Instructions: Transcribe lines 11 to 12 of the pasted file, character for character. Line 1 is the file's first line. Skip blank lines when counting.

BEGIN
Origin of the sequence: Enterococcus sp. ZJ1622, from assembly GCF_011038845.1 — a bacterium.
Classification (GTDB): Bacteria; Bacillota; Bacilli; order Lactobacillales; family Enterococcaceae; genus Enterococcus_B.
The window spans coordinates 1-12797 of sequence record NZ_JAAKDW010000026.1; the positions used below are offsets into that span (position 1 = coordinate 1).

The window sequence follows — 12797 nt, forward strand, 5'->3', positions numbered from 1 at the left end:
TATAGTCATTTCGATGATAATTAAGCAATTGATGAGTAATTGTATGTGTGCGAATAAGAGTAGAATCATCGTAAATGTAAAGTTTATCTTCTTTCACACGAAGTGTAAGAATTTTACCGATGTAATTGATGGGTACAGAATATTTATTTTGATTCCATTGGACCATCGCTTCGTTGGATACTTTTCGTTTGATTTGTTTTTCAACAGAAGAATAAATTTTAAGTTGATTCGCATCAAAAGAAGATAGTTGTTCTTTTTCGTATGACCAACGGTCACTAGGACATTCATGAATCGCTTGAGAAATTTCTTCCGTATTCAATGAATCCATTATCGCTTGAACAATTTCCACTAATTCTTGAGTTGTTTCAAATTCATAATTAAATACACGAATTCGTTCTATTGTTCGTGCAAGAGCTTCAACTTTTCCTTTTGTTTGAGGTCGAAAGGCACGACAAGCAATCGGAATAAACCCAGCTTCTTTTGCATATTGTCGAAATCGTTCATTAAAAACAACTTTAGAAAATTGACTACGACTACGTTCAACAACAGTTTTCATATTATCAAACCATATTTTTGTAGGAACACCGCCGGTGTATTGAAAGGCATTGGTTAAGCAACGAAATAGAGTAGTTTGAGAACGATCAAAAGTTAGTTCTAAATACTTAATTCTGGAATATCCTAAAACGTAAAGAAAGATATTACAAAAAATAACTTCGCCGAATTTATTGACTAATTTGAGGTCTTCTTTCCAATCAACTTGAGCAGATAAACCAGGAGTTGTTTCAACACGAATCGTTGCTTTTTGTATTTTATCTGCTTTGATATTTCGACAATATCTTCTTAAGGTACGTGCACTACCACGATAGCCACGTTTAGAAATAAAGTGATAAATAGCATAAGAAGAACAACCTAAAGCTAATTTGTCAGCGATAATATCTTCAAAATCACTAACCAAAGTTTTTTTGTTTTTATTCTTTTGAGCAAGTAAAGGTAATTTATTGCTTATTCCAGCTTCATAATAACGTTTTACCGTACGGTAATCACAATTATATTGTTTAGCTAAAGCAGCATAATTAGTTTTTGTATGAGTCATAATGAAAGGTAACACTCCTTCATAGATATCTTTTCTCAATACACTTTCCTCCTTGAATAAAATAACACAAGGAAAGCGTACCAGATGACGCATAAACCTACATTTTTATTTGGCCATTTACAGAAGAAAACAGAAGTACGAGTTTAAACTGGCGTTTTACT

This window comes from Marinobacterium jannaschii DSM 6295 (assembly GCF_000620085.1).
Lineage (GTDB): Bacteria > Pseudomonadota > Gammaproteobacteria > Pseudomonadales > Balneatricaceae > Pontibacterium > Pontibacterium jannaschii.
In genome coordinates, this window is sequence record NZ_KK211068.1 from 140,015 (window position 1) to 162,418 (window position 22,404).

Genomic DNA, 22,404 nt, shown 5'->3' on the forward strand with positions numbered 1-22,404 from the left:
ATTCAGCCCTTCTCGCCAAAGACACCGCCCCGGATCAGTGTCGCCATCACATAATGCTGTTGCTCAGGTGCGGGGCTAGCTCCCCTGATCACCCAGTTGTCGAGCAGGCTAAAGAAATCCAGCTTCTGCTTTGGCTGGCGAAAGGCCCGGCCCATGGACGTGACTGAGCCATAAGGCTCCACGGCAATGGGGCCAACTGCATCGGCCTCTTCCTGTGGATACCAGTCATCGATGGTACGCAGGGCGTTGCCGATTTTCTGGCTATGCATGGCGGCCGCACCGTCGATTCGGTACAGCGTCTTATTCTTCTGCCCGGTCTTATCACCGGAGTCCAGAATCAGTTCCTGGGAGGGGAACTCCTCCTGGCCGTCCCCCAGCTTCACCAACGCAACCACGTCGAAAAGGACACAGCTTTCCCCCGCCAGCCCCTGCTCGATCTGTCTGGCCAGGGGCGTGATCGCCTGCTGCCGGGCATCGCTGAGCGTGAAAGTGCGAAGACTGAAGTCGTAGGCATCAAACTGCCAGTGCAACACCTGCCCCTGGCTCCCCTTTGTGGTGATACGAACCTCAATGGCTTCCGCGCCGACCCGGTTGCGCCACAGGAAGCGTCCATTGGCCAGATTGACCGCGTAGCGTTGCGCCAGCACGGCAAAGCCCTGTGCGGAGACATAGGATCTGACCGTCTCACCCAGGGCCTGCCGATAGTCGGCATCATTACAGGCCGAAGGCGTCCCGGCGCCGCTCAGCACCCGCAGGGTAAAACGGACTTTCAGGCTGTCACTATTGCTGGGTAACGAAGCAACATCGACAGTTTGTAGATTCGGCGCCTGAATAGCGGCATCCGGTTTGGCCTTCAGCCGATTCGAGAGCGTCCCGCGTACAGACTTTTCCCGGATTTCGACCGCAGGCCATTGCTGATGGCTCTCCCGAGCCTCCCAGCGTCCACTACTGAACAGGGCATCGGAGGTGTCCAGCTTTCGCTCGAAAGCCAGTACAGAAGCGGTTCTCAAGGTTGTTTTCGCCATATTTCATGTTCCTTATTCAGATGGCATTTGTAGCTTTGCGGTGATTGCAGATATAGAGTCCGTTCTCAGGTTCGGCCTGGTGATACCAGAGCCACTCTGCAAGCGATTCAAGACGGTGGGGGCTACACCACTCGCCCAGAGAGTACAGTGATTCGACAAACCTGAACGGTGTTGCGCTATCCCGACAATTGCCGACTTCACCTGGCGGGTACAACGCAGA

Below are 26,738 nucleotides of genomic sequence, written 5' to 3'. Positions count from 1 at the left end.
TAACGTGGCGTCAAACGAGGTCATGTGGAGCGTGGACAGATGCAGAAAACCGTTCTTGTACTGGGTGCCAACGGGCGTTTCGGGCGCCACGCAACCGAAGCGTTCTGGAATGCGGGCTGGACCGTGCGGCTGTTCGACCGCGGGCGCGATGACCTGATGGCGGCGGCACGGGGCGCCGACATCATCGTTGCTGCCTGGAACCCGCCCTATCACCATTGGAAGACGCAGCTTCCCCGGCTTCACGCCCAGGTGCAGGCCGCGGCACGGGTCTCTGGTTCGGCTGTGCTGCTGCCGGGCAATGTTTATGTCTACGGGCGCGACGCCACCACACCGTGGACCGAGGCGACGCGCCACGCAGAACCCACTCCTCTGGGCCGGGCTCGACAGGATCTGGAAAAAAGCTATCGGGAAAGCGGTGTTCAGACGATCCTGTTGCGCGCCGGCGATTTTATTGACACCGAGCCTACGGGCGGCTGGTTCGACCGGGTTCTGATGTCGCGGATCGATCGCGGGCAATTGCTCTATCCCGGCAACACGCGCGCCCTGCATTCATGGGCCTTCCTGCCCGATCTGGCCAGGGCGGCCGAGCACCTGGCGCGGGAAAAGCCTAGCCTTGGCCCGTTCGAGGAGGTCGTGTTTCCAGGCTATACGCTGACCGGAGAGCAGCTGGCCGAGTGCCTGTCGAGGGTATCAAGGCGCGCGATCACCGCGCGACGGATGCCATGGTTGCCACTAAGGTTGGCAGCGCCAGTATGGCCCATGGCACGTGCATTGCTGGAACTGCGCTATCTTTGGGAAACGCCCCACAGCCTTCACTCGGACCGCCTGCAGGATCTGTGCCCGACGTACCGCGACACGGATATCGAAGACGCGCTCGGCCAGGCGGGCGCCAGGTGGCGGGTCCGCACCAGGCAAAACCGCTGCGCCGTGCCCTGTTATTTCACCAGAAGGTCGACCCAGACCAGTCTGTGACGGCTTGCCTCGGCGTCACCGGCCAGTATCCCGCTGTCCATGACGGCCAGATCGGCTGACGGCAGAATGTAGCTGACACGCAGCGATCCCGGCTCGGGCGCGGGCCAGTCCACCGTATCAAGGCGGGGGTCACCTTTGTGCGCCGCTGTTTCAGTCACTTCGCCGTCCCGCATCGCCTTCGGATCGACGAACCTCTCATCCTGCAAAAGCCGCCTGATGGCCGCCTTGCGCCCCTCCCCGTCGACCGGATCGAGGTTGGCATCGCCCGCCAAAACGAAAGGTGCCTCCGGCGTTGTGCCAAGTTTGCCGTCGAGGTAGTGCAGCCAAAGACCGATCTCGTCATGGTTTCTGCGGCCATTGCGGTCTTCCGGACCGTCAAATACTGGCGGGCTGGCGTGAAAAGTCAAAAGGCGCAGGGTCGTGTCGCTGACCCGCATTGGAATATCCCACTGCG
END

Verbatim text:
Below are 26,738 nucleotides of genomic sequence, written 5' to 3'. Positions count from 1 at the left end.
TAACGTGGCGTCAAACGAGGTCATGTGGAGCGTGGACAGATGCAGAAAACCGTTCTTGTACTGGGTGCCAACGGGCGTTTCGGGCGCCACGCAACCGAAGCGTTCTGGAATGCGGGCTGGACCGTGCGGCTGTTCGACCGCGGGCGCGATGACCTGATGGCGGCGGCACGGGGCGCCGACATCATCGTTGCTGCCTGGAACCCGCCCTATCACCATTGGAAGACGCAGCTTCCCCGGCTTCACGCCCAGGTGCAGGCCGCGGCACGGGTCTCTGGTTCGGCTGTGCTGCTGCCGGGCAATGTTTATGTCTACGGGCGCGACGCCACCACACCGTGGACCGAGGCGACGCGCCACGCAGAACCCACTCCTCTGGGCCGGGCTCGACAGGATCTGGAAAAAAGCTATCGGGAAAGCGGTGTTCAGACGATCCTGTTGCGCGCCGGCGATTTTATTGACACCGAGCCTACGGGCGGCTGGTTCGACCGGGTTCTGATGTCGCGGATCGATCGCGGGCAATTGCTCTATCCCGGCAACACGCGCGCCCTGCATTCATGGGCCTTCCTGCCCGATCTGGCCAGGGCGGCCGAGCACCTGGCGCGGGAAAAGCCTAGCCTTGGCCCGTTCGAGGAGGTCGTGTTTCCAGGCTATACGCTGACCGGAGAGCAGCTGGCCGAGTGCCTGTCGAGGGTATCAAGGCGCGCGATCACCGCGCGACGGATGCCATGGTTGCCACTAAGGTTGGCAGCGCCAGTATGGCCCATGGCACGTGCATTGCTGGAACTGCGCTATCTTTGGGAAACGCCCCACAGCCTTCACTCGGACCGCCTGCAGGATCTGTGCCCGACGTACCGCGACACGGATATCGAAGACGCGCTCGGCCAGGCGGGCGCCAGGTGGCGGGTCCGCACCAGGCAAAACCGCTGCGCCGTGCCCTGTTATTTCACCAGAAGGTCGACCCAGACCAGTCTGTGACGGCTTGCCTCGGCGTCACCGGCCAGTATCCCGCTGTCCATGACGGCCAGATCGGCTGACGGCAGAATGTAGCTGACACGCAGCGATCCCGGCTCGGGCGCGGGCCAGTCCACCGTATCAAGGCGGGGGTCACCTTTGTGCGCCGCTGTTTCAGTCACTTCGCCGTCCCGCATCGCCTTCGGATCGACGAACCTCTCATCCTGCAAAAGCCGCCTGATGGCCGCCTTGCGCCCCTCCCCGTCGACCGGATCGAGGTTGGCATCGCCCGCCAAAACGAAAGGTGCCTCCGGCGTTGTGCCAAGTTTGCCGTCGAGGTAGTGCAGCCAAAGACCGATCTCGTCATGGTTTCTGCGGCCATTGCGGTCTTCCGGACCGTCAAATACTGGCGGGCTGGCGTGAAAAGTCAAAAGGCGCAGGGTCGTGTCGCTGACCCGCATTGGAATATCCCACTGCG